TRENTON – More than 400 New Jersey law enforcement agencies are expected to participate in a nationwide initiative to crackdown on drunk driving, which gets underway today and runs through Labor Day, Sept. 2.
The state Division of Highway Traffic Safety announced grants totaling $686,400 this week for 156 law enforcement agencies that participate in the “Drive Sober, or Get Pulled Over” program. Each agency received $4,400 to staff saturation patrols and sobriety checkpoints.
In Middlesex County, the Dunellen, Edison, Jamesburg, Metuchen, Monroe, New Brunswick, North Brunswick, Old Bridge, Plainsboro, South Plainfield and Woodbridge police departments received grants. In Union County, police departments in Berkeley Heights, Cranford, Hillside, Linden, Plainfield, Roselle Park, Roselle, Springfield and Westfield received funding.
“We want to remind everyone that getting behind the wheel drunk is a terrible idea,” said Division of Highway Traffic Safety Acting Director Gary Poedubicky. “Unfortunately, not only does drinking impair your ability to operate a vehicle safely, it also impairs your judgment and good sense about whether you can, or should drive. If you have any doubt about your sobriety, do not get behind the wheel. If you do chose to drive impaired, you will be arrested. No warnings. No excuses.”
Poedubicky said State and local law enforcement officials expect a high volume of travelers during the Labor Day weekend (August 30 – September 2), which not coincidentally falls at the end of the drunk driving enforcement campaign.
During the Labor Day weekend in 2011, a total of 138 people were killed nationwide in motor vehicle traffic crashes involving drivers or motorcycle riders with BACs of .08 or higher. Of those fatalities, 83 percent occurred during early evening and overnight, from 6 p.m. to 5:59 a.m. Drunk driving takes a particularly heavy toll among young drivers. Among 18- to 34-year-old drivers killed in motor vehicle traffic crashes during the 2011 Labor Day weekend, 42 percent were alcohol-impaired.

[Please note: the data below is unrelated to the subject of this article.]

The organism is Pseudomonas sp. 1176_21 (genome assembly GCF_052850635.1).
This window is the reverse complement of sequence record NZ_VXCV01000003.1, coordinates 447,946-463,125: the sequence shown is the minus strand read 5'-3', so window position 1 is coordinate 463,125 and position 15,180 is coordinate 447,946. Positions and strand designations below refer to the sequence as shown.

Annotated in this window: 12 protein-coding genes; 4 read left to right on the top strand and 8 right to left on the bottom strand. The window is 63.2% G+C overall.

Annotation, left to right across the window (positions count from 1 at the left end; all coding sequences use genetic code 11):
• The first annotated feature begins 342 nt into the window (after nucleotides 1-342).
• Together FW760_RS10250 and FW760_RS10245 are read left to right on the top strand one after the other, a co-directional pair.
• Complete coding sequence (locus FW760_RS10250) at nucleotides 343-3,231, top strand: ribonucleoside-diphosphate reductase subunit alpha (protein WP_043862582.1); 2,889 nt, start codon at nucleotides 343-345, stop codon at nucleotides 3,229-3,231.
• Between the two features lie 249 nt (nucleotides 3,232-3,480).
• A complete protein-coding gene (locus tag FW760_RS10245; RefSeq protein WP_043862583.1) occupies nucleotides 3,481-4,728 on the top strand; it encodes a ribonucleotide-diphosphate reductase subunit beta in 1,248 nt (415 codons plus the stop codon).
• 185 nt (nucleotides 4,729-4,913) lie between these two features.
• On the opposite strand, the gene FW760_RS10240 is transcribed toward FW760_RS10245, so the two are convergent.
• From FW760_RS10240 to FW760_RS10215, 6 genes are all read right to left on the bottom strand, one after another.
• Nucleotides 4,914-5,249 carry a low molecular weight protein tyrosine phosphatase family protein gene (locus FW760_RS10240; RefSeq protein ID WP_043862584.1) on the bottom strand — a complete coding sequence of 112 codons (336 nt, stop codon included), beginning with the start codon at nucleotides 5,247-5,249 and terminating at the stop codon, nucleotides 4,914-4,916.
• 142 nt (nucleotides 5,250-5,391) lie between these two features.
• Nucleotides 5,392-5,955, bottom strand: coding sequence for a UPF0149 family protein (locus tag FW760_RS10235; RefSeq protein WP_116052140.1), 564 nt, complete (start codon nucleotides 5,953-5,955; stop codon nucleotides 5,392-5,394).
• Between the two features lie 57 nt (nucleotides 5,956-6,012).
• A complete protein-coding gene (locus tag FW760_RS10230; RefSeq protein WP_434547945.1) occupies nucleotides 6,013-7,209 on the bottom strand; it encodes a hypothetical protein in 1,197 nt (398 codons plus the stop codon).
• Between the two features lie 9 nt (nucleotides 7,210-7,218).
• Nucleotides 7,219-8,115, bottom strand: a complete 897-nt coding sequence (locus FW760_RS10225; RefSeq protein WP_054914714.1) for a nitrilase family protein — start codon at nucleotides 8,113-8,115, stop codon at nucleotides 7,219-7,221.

“Research has shown that high-visibility enforcement like the ‘Drive Sober, or Get Pulled Over’ campaign reduces drunk driving fatalities by as much as 20 percent. By joining this nationwide effort, we will make New Jersey’s roadways safer for everyone throughout the Labor Day period,” Poedubicky said.
Penalties for a first DWI arrest can include fines of up to $500, 30 days in jail, one-year driver’s license suspension and court costs. Successive DWI arrests carry stiffer penalties.
During last year’s crackdown, law enforcement made 1,459 DWI arrests statewide. They also issued citations for speeding (6,550), seatbelt violations (4,258), driving with a suspended license (3,193) and reckless driving (947). Nearly 2,000 fugitives were apprehended during the crackdowns.
The Division of Highway Traffic Safety offers the following advice to ensure a safe summer travel season for those who choose to drink alcohol this summer:
- Take mass transit, a taxi or ask a sober friend to drive you home.
- Spend the night rather than get behind the wheel.
- Report impaired drivers to law enforcement. In New Jersey, drivers may dial #77 to report a drunk or aggressive driver.
- Always buckle up, every ride, regardless of your seating position in the vehicle. It’s your best defense against an impaired driver.
- If you’re intoxicated and traveling on foot, the safest way to get home is to take a cab or have a sober friend or family member drive or escort you to your doorstep.
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